From the first week in Futaleufu, Greg and I began to eat differently. This was not a conscious effort, but simply because there aren't supermarkets, or fast food restaurants in Futa. Aside from the invading stands of snack foods such as strange corn-based cheetos-like food bites and hideously colored candies in bags, Futa offers basic ingredients, and what they don't have, you don't need. Little home storefronts are also devoid of good fresh fruits and vegatables, noteably because most folks grow their own in front, back or side-yard gardens. There is one nice produce store and the wise rule is "get-it-while-they-got-it".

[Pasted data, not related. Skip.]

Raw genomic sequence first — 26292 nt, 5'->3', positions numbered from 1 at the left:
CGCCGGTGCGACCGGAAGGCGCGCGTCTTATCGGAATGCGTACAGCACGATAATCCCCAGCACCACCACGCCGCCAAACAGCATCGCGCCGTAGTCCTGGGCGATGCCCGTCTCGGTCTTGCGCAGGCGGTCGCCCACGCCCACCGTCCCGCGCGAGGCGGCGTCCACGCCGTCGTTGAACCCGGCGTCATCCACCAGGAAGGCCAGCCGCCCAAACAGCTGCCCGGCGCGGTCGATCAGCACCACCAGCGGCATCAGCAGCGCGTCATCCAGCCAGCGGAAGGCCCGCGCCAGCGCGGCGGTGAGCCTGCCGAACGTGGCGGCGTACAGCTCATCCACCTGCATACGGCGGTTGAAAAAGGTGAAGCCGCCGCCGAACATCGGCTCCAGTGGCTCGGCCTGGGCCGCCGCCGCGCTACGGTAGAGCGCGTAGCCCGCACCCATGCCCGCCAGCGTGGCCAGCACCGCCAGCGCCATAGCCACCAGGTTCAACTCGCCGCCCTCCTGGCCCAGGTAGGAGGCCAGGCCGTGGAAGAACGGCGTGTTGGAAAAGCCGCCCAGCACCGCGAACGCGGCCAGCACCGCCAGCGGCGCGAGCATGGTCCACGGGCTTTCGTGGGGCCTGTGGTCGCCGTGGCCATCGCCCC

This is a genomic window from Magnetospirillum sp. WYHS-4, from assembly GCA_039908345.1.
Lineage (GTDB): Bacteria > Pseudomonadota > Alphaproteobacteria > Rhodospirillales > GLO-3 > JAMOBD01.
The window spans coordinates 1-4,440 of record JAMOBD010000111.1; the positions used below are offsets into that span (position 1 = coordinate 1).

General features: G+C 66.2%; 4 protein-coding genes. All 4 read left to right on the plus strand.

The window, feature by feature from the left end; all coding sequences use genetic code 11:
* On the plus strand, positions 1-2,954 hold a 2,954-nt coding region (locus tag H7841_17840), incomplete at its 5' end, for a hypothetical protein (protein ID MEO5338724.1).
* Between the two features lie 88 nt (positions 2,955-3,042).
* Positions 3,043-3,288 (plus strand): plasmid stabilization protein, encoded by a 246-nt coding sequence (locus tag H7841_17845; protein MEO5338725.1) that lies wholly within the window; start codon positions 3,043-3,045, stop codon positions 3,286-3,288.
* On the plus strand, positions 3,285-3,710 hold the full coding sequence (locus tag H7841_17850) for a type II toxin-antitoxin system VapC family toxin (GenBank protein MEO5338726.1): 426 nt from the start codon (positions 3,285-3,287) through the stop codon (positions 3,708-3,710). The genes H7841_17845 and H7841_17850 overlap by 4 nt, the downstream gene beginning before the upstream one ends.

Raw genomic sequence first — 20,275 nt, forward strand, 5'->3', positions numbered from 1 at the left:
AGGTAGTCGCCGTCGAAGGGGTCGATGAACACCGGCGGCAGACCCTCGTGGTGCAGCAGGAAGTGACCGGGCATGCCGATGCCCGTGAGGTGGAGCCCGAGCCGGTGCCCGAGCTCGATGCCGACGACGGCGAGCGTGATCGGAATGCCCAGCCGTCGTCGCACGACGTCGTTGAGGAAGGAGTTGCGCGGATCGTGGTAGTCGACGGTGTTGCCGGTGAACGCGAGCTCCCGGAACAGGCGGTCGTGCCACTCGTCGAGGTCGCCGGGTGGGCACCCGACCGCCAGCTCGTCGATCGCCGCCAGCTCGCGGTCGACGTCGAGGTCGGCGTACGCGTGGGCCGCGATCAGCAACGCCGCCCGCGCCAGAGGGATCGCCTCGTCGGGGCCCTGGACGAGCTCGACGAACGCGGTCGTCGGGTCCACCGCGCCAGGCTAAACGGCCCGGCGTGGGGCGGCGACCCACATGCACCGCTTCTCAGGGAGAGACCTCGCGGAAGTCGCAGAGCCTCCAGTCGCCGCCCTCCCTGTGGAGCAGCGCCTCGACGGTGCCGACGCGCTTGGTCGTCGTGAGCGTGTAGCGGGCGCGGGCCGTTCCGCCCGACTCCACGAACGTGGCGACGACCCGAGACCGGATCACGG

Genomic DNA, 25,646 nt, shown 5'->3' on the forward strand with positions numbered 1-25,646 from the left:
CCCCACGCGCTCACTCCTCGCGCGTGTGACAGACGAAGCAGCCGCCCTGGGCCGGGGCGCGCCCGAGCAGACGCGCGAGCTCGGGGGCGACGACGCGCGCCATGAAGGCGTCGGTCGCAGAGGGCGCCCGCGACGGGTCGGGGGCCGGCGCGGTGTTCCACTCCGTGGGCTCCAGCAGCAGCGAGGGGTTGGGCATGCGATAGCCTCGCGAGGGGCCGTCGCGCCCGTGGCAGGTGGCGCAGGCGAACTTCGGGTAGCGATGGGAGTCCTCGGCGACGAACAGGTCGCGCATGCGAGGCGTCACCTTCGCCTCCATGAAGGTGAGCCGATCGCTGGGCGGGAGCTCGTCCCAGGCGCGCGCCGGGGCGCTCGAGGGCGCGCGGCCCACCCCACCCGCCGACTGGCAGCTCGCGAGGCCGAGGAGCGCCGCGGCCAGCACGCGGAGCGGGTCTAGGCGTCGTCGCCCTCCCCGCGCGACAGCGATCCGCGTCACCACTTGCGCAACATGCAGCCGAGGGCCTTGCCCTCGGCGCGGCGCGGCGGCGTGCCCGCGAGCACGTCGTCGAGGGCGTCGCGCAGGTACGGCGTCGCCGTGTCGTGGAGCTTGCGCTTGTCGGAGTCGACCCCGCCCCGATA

So...by beginning to cook and eat unprocessed foods (even the meats are mostly local, grass-grazed, and non-hormone, antibiotic-free fare) we unwittingly began eating healthier. But we were still in that old-mode of feeling the need to have one meat meal a day and butter, real cream, eggs, home-made bread with local jam, or honey were also in our diet. Then Greg's blood-tests and his leg issue slapped me right in the old cookbook and I realized that we had to ramp it up a notch, or ten, and truly think differently about cooking. No-fat milk, unrefined sugar, or just honey instead. No butter, no oil other than olive oil (until I find other healthy substitutes), for a while no eggs, cheese, whipping cream. No bacon, ribs, or fried chicken. Go light - real light - on the salt, have lots of beans, greens and also for a while, no meats except deep-sea fish. Lots of lemon and lime and garlic and ginger and avocados. That said, here are two nice meals/and or snacks with the only processed food being whole wheat tortillas.